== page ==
River pinks may be fun to catch, but they are soft, mushy, and not very good eating. Doesn’t say much for mule deer.

Jim and Tyler, who had never fly fished before, each got several salmon. The pool had a couple thousand fish in it. The pinks are starting to look nasty- the run must be winding down.

The Richards family came in on Wednesday. Julian and I took them out for halibut. Tyler hooked a monster ‘but we estimated at over 200 pounds and fought it to the boat- twice. Longer than the below 42 inch and shorter than the 78 inch reverse slot, we left it in the water, unhooked it, and watched it rocket back into the depths. Awesome. Tyler said he was done. Then he kept fishing. As a group our catch included three keeper halibut and two Pacific cod, not a bad take for a three hour trip.

whale pass fishing report

This is the halibut Tyler caught and released.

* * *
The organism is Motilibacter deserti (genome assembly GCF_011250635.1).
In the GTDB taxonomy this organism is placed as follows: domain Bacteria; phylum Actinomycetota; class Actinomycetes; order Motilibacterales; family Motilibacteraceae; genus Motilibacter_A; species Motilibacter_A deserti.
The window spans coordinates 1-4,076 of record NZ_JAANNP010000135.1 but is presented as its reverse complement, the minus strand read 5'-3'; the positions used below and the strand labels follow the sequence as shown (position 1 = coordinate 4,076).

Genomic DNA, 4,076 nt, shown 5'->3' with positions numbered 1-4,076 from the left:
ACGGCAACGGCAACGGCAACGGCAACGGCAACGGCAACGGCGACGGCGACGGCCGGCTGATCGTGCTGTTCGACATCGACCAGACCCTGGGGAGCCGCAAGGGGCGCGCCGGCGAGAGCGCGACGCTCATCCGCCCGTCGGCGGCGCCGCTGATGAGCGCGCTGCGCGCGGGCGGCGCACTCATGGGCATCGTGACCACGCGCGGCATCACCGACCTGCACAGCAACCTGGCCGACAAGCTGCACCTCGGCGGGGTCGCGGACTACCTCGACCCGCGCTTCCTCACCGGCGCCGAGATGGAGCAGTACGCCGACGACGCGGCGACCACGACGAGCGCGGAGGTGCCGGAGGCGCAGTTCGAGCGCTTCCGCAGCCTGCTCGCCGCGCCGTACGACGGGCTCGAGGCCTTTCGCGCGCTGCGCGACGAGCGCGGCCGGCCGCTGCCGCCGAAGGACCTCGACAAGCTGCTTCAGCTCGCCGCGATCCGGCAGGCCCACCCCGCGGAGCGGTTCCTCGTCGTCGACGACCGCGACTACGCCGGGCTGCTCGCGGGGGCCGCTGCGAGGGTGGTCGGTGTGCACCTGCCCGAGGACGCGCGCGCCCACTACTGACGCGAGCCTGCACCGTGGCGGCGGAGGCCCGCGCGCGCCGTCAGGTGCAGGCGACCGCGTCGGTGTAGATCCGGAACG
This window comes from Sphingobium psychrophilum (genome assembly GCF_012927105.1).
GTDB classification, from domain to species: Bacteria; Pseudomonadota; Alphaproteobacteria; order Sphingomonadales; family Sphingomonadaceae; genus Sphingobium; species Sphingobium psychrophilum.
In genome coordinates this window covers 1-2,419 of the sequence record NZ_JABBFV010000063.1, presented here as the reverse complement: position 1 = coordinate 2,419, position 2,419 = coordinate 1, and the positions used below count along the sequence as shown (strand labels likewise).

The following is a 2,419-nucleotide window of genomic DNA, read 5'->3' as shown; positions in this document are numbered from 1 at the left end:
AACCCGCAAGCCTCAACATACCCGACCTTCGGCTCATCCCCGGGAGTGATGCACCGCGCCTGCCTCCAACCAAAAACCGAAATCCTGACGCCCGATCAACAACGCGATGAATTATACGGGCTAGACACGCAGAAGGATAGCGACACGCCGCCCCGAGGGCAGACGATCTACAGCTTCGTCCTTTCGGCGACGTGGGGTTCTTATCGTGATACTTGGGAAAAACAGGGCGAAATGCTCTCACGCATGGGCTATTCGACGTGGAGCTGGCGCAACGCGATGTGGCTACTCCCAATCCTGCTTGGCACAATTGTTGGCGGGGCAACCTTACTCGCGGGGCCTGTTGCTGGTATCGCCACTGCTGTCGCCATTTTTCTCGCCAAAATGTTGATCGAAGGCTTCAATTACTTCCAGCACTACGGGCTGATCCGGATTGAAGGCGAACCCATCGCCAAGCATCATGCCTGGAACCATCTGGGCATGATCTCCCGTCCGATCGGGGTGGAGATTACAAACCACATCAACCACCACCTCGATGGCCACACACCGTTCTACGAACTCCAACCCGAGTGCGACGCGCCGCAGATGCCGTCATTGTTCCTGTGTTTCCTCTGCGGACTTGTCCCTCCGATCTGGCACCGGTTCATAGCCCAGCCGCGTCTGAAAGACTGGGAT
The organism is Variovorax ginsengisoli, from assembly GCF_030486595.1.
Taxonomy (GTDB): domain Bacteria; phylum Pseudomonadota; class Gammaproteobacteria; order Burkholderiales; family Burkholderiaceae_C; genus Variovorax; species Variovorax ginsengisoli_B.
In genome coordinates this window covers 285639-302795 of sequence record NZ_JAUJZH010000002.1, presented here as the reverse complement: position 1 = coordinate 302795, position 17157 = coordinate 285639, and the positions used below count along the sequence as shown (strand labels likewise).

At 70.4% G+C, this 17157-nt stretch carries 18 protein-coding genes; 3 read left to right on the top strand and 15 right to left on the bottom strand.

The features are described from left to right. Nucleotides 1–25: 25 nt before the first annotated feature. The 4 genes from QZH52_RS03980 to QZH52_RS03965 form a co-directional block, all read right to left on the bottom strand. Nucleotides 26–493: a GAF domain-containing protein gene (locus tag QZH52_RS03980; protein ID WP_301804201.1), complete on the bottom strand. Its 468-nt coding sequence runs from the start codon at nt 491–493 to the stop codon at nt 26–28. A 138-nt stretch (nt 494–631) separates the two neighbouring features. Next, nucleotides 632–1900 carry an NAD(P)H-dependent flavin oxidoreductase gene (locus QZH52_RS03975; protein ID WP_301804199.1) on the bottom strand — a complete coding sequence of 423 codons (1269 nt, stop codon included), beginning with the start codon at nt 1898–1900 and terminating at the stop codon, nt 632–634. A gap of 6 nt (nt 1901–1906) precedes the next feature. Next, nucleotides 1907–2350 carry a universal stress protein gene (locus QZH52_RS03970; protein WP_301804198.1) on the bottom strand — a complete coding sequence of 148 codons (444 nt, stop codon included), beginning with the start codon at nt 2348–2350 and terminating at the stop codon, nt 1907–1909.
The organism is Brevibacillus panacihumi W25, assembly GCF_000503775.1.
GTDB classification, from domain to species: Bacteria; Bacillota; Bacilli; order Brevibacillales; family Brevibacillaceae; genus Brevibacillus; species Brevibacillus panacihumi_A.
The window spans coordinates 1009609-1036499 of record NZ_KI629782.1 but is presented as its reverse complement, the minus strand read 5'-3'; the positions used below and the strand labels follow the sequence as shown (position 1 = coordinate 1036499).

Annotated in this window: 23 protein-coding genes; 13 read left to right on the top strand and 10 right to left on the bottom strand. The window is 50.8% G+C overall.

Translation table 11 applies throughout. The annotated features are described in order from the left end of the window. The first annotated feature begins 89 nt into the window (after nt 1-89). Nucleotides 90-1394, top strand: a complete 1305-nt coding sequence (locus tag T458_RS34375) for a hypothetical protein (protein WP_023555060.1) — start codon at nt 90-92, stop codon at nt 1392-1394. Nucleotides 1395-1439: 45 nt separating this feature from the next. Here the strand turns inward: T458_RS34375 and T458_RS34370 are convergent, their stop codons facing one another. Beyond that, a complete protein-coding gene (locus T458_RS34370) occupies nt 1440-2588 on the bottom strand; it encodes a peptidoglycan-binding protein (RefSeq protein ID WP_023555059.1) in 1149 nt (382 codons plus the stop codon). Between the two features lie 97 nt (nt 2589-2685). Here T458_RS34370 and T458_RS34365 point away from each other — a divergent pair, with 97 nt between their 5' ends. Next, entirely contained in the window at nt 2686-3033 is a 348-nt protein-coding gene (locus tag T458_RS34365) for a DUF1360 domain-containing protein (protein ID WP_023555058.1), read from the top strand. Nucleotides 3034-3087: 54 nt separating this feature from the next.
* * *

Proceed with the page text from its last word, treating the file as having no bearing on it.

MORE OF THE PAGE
whale pass fishing report

This is what Julian looked like afterwards.

Thursday the Richards did not want to halibut fish again, prefering to try for salmon. We fished for them a variety of ways- trolling, mooching, and casting to sighted fish. All ways worked a little. Our catch included four silvers, one pink, and several kelp greenling. The silvers were kept. All other fish were released unharmed.

whale pass fishing report

We jigged up this beautiful silver.

Friday the Richards and I made my last LaConte glacier trip of the year. The glacier was, as always, spectacular. I would like to camp there for several days just to watch and photograph, and do such hiking and climbing as I am still capable of. I am thinking about the end of the 2016 season, should God (and Susan!) be so kind as to allow me another summer in Alaska.

whale pass fishing report

Jeanne Richards kayaking at the glacier.

 

whale pass fishing report

This lunatic was on every glacier trip I took.

 

whale pass fishing report

This is where I want to camp for several days.